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Smart phone or no smart phone? Pros and cons of the technology from blind and visually impaired users.
A woman wearing dark glasses holds an iPhone out to the cameraDo you use a smart phone to assist in your daily life? Or are you reluctant to make the switch to an iPhone or other smart phone, remaining with the older models of cell phones?

In this article, four peer advisors from Vision Aware discuss their reasons for using, or not using a smart phone. Some share their experiences on how this technology helps them in daily life, highlighting apps for mobility and voice over assistance that aid with independence. Others discuss why they haven’t adopted a smart phone and don’t intend to. 

If you’re on the fence about getting an iPhone or other type of smart phone, the thoughts in the article might help to clarify some of your questions.

What do you think about using a smart phone to help with independence? Share your thoughts in the comment section.

Insights about Using an iPhone: Pros and Cons for Blind and Visually Impaired Users

Posted in Assistive Technology, Living Independently | 0 Comment(s) | Add Comment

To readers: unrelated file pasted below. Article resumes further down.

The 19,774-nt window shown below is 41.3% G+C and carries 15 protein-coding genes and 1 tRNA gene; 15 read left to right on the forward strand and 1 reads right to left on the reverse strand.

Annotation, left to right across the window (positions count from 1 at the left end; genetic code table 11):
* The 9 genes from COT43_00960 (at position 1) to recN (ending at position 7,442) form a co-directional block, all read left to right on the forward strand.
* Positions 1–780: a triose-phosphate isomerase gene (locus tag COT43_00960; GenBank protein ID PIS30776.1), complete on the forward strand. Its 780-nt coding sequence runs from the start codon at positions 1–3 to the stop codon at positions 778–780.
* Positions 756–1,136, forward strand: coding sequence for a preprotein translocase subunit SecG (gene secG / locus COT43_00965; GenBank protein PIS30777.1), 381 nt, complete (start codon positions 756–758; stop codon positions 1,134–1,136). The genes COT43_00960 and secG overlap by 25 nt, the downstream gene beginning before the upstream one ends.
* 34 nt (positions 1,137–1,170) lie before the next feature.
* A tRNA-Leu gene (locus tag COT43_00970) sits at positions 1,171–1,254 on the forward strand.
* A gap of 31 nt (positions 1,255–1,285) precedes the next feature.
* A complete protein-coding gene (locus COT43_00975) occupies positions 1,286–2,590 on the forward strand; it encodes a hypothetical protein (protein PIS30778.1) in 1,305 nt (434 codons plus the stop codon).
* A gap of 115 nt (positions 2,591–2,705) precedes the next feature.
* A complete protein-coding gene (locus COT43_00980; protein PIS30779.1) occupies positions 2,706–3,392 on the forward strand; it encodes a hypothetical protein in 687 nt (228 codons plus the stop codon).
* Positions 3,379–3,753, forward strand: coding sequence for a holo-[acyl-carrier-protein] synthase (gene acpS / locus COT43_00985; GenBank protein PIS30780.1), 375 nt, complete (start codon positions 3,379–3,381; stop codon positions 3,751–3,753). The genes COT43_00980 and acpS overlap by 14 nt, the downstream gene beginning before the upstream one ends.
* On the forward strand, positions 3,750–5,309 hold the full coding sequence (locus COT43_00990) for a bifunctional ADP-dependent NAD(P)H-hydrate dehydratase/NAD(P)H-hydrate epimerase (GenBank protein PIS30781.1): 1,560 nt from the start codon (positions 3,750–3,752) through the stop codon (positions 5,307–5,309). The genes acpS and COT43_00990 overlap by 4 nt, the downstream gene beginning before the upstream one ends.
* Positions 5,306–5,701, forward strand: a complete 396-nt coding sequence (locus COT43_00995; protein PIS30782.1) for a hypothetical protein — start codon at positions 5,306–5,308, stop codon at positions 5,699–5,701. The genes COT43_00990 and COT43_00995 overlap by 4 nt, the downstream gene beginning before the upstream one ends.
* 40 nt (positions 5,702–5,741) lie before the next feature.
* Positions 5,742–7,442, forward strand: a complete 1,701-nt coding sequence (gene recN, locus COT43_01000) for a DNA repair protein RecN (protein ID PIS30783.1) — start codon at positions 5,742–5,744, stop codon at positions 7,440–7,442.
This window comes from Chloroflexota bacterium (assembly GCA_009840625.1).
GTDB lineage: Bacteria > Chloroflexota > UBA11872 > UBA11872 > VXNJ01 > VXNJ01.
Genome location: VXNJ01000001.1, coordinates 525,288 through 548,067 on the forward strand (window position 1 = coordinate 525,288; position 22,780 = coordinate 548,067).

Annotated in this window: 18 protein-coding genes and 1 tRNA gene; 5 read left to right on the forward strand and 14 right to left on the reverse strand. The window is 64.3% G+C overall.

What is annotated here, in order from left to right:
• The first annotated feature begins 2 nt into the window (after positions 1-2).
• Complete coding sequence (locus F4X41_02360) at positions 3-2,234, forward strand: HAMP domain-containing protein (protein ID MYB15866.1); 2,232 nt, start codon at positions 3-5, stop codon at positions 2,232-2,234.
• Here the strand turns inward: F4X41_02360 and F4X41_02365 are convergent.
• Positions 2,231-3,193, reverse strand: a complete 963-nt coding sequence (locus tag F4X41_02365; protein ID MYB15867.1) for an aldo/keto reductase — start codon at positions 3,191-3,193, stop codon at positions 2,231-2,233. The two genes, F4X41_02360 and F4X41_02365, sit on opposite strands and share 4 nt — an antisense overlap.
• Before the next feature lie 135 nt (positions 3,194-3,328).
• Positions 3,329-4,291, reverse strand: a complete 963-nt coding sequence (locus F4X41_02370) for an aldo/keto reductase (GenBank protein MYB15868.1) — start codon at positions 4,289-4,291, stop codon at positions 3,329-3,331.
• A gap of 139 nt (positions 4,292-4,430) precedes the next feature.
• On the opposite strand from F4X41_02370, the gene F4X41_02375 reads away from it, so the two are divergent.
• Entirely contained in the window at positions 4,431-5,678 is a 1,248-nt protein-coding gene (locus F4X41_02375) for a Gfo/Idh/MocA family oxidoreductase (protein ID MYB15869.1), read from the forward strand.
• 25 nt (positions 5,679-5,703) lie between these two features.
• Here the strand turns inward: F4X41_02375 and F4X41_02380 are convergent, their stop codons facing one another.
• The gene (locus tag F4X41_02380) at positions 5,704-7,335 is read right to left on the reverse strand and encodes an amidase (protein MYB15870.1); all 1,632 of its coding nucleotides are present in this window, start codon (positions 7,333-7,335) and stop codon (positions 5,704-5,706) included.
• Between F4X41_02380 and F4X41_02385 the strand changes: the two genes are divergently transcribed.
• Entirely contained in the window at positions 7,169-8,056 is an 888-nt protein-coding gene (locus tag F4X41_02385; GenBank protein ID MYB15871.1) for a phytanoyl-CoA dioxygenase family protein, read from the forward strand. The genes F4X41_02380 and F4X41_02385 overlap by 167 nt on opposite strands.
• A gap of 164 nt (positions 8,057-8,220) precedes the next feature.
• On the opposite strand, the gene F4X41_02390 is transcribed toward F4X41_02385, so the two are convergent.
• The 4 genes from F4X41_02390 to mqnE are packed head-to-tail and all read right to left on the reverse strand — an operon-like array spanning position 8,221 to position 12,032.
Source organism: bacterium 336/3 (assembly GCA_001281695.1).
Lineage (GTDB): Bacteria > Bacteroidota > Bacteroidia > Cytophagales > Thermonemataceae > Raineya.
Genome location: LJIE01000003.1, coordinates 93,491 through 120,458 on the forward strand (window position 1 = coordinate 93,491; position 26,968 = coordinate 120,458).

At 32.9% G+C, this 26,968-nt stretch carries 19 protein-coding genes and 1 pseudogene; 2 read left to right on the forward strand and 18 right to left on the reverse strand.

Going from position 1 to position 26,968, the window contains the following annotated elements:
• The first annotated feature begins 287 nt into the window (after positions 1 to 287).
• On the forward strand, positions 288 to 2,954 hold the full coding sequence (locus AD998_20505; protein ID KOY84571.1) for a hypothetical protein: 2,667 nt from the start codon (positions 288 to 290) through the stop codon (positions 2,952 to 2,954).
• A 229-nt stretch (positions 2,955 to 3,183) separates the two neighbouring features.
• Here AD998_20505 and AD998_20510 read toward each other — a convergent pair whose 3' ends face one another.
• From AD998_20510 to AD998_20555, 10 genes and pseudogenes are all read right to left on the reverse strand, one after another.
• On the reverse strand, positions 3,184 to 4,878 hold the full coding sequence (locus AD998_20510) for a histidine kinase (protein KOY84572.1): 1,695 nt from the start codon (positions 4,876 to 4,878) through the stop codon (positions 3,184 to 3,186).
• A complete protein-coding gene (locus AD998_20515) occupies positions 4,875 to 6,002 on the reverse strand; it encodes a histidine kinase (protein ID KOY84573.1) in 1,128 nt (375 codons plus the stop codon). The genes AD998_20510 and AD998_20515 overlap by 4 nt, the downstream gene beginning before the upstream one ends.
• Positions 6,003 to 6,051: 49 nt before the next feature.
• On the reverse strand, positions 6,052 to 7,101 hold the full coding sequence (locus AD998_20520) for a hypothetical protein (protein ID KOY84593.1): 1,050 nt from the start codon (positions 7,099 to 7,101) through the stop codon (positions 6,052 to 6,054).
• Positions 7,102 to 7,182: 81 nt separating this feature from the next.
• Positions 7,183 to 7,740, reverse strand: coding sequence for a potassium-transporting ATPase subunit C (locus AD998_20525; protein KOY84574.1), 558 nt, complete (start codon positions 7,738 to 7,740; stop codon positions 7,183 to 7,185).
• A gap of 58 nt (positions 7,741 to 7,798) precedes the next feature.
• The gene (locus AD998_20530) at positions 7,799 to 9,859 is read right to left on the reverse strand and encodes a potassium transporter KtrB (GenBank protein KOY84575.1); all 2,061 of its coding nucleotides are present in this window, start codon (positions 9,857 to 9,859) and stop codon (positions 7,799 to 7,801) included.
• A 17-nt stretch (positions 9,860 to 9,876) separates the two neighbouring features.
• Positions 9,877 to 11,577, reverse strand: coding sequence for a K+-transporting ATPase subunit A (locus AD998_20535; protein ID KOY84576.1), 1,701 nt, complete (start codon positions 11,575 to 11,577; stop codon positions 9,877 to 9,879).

IT careers for the visually impaired and learning Braille: a podcast to educate and update
A microphone is shown close up with a computer in the backgroundThe Assistive Technology Update is a podcast that’s posted weekly and covers topics that are applicable to people living with different types of disabilities.

In the most recent episode, Wade, the host, talks about a gadget that could revolutionize the way people learn Braille. Guest Chris McMillan also talks about IT careers for people who are blind or visually impaired.

Wade’s a fast talker, but the information is great!

To find out more about how assistive technology can help you, visit our Assistive Technology page.

ATU201 – IT Careers for People who are Blind for Visually Impaired (Chris McMillan), Facebook captions, Braille Writing Tutor wins award, Prismatic app from Infiniteach

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Importance of Emotional Support for Family Members of Visually Impaired
Receiving a recent diagnosis of low vision or complete blindness can seem devastating to the individual who now has to live with their vision impairment every day.  Fear of the unknown, denial, depression, confusion surrounding who we are now, and the overwhelming task of having to relearn everyday tasks can take over if you’re not sure where to turn for help or know what to do next.  We understand change is difficult, and that’s why we’re here for you.